On ne fait pas d’omelette sans casses des oeufs.
You know the saying “You can’t make an omelette without breaking a few eggs”? Well, it is supposedly French in origin and emerged as a saying somewhere during the mid-nineteenth century, which is no surprise given the unprecedented level of egg breaking that was no doubt happening in France.
The author, Monsieur Ferdinand Grandi, parrots famed epicurean Brillat-Savarin in support of his obsession:
La découverte d’un mets nouveau fait plus pour le bonheur du genre humain que la découverte d’une étoile.Brillat-Savarin
(The discovery of a new dish does more for the happiness of the human race than the discovery of a star). That was his way of saying “Bite me, astronomers—chefs rule.” So, I guess Monsieur Grandi was a sort of culinary Galileo when it came to making eggs. It’s not surprising, coming from a guy who wrote an entire book on the art of folding napkins. He also dabbled in food-themed poetry. In 1893, he wrote a book about 130 ways to prepare eggs, but clearly that wouldn’t do. Especially after another author wrote a book with 200 ways to prepare eggs. Now, Grandi could hold bragging rights to being top dog among the three authors of books dedicated solely to eggs.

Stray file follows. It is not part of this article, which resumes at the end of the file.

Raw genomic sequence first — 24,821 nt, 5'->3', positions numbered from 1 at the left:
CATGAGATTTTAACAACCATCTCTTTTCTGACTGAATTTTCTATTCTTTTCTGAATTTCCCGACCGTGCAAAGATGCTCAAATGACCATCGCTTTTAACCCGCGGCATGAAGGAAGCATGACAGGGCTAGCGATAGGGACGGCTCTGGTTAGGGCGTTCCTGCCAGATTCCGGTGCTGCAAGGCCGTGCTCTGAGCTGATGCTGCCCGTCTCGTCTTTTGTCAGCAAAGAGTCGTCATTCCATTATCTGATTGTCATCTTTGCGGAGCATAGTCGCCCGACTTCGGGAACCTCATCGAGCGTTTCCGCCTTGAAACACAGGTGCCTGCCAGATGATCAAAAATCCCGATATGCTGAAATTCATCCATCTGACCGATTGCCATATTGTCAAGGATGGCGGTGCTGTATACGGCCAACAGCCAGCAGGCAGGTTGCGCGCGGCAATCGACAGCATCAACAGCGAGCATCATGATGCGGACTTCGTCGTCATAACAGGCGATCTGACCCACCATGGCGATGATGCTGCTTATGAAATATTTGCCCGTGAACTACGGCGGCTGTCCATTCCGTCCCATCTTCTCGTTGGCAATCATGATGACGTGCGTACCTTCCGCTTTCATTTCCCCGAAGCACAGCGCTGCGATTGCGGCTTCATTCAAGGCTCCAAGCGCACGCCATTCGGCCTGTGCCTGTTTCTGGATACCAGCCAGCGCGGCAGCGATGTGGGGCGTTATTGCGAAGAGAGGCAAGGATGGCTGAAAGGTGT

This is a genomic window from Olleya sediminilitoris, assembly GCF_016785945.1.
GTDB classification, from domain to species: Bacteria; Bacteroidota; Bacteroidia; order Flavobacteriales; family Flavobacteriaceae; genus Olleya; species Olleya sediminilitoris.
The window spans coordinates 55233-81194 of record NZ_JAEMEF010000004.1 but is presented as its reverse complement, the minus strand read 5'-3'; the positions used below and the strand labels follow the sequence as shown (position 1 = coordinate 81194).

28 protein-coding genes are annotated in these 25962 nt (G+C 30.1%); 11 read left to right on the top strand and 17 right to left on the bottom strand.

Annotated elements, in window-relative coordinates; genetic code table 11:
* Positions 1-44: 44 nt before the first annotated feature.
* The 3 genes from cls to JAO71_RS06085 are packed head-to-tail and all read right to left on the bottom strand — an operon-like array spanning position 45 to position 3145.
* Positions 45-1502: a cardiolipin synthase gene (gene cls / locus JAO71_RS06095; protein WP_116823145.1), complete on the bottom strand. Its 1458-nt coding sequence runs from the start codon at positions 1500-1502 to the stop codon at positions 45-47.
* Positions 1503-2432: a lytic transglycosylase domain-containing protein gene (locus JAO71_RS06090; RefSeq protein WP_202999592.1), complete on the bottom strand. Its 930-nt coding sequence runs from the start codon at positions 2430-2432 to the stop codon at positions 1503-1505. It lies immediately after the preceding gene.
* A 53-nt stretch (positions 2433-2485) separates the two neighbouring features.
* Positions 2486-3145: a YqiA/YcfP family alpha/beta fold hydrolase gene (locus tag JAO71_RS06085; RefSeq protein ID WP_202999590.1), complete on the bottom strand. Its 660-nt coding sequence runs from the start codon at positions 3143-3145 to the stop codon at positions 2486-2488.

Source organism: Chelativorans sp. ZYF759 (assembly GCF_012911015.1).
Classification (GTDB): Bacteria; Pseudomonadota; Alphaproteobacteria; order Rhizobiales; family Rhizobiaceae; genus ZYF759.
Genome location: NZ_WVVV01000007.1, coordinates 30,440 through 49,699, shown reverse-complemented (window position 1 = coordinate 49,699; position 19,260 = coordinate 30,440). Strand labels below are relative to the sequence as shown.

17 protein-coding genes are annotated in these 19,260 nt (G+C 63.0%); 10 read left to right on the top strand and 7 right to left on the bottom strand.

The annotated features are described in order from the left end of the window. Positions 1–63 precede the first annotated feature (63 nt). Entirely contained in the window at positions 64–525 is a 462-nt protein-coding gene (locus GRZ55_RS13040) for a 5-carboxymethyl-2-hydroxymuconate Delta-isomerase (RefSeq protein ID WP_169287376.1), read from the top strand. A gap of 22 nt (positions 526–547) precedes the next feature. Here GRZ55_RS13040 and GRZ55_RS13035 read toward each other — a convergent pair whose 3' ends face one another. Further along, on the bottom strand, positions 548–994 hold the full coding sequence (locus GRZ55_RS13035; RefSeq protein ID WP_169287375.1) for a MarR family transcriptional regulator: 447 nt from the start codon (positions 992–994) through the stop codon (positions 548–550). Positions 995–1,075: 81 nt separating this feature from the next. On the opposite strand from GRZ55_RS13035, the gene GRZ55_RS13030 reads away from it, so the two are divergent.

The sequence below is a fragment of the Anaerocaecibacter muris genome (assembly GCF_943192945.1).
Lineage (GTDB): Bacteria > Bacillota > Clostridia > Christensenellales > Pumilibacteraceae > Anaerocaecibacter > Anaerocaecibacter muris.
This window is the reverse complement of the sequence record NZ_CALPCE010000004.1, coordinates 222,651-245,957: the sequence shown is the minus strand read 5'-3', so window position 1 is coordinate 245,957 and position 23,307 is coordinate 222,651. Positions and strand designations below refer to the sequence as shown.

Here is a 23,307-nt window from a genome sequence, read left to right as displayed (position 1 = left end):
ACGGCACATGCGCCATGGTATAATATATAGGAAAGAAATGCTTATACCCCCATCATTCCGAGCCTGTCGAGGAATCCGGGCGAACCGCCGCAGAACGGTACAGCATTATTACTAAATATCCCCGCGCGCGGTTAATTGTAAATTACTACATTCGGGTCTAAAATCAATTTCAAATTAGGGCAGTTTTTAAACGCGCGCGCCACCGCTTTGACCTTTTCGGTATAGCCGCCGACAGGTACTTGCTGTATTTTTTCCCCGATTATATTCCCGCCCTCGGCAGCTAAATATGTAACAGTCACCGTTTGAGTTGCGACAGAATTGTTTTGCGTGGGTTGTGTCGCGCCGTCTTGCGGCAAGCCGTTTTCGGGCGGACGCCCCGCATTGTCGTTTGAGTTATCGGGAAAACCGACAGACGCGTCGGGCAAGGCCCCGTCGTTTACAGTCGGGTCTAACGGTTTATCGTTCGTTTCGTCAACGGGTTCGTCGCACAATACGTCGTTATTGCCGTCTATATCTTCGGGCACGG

Grandi’s preface ends with the bold declaration that he would quit cooking if eggs were ever banned. um…ok.
A treatise that includes everything from his thoughts on Darwin to commentary on the arts is well worth a read. You could be the most pedantic guest at your next cocktail party.
Or, if you just want to stay at home, stopping first, perhaps, at Walmart or Costco to pick up a few dozen eggs, you could try your hand at
Rissoles à la Pygmalion, Oeufs à la Olga, or any of the 248 other recipes.
Need to do a “cultural activity” for your French class? Read through the book and pick out a recipe or two. You’ll be making meals that Grandi once made for the “King of the Truffle,” Prince Demidov.